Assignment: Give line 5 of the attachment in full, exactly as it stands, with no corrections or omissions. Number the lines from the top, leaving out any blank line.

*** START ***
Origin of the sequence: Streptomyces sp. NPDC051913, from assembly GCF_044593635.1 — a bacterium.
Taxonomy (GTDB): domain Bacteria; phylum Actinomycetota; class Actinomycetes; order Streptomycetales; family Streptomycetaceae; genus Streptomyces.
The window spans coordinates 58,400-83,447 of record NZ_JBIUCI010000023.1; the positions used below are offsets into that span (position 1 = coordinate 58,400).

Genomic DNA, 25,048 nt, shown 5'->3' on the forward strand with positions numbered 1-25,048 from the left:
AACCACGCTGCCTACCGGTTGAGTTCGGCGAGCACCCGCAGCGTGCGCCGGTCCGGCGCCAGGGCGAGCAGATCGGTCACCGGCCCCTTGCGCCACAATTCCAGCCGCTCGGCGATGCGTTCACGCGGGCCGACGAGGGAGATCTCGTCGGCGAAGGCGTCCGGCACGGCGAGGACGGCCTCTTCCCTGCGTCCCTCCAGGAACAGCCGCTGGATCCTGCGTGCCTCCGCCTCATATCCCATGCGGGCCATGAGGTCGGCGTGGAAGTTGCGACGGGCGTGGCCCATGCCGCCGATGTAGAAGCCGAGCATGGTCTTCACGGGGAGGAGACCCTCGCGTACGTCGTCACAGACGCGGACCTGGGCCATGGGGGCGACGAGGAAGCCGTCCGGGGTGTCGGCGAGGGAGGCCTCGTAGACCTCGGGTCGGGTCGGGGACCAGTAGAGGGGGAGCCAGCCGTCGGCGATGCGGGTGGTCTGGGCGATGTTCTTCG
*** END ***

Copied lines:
AACCACGCTGCCTACCGGTTGAGTTCGGCGAGCACCCGCAGCGTGCGCCGGTCCGGCGCCAGGGCGAGCAGATCGGTCACCGGCCCCTTGCGCCACAATTCCAGCCGCTCGGCGATGCGTTCACGCGGGCCGACGAGGGAGATCTCGTCGGCGAAGGCGTCCGGCACGGCGAGGACGGCCTCTTCCCTGCGTCCCTCCAGGAACAGCCGCTGGATCCTGCGTGCCTCCGCCTCATATCCCATGCGGGCCATGAGGTCGGCGTGGAAGTTGCGACGGGCGTGGCCCATGCCGCCGATGTAGAAGCCGAGCATGGTCTTCACGGGGAGGAGACCCTCGCGTACGTCGTCACAGACGCGGACCTGGGCCATGGGGGCGACGAGGAAGCCGTCCGGGGTGTCGGCGAGGGAGGCCTCGTAGACCTCGGGTCGGGTCGGGGACCAGTAGAGGGGGAGCCAGCCGTCGGCGATGCGGGTGGTCTGGGCGATGTTCTTCG